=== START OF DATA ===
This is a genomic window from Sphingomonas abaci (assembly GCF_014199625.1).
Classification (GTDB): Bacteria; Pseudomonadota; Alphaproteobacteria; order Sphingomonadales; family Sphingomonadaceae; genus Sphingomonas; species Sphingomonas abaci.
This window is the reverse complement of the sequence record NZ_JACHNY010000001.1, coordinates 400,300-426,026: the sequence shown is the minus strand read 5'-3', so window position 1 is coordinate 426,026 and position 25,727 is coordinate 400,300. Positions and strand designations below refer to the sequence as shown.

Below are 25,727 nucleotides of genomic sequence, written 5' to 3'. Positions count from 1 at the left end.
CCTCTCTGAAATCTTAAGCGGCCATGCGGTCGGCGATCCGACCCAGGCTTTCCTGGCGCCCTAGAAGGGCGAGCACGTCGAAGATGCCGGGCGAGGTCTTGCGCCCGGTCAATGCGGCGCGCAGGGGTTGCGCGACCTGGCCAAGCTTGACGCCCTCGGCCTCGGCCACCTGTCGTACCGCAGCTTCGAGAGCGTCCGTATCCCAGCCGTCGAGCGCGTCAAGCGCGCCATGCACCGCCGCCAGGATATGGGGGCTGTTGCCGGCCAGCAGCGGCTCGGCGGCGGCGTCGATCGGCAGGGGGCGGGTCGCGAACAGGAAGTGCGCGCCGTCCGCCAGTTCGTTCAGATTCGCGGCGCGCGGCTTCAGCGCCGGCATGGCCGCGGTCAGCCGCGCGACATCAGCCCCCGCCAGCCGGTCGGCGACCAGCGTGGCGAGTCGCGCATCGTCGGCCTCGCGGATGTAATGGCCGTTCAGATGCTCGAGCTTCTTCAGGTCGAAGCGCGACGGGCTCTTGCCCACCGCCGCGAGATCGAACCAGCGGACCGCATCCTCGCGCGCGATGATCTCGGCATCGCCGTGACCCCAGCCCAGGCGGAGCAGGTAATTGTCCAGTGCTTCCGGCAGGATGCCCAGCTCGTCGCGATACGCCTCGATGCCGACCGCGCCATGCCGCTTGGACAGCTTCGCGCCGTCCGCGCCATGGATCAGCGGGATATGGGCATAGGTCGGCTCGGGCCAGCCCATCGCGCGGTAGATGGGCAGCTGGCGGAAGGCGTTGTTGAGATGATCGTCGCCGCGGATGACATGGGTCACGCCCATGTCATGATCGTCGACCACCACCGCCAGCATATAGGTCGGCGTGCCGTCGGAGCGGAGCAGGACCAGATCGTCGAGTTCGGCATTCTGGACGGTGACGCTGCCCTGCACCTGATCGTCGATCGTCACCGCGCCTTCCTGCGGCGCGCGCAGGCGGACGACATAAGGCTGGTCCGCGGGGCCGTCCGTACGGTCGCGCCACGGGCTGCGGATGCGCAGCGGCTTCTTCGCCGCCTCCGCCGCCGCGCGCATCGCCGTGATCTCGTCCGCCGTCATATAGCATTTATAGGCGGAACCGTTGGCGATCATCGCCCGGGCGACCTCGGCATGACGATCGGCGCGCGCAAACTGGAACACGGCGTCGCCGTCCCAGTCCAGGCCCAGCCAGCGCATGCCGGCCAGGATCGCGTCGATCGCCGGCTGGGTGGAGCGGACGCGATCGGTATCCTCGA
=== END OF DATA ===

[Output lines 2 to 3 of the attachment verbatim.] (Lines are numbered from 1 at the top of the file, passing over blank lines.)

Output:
Classification (GTDB): Bacteria; Pseudomonadota; Alphaproteobacteria; order Sphingomonadales; family Sphingomonadaceae; genus Sphingomonas; species Sphingomonas abaci.
This window is the reverse complement of the sequence record NZ_JACHNY010000001.1, coordinates 400,300-426,026: the sequence shown is the minus strand read 5'-3', so window position 1 is coordinate 426,026 and position 25,727 is coordinate 400,300. Positions and strand designations below refer to the sequence as shown.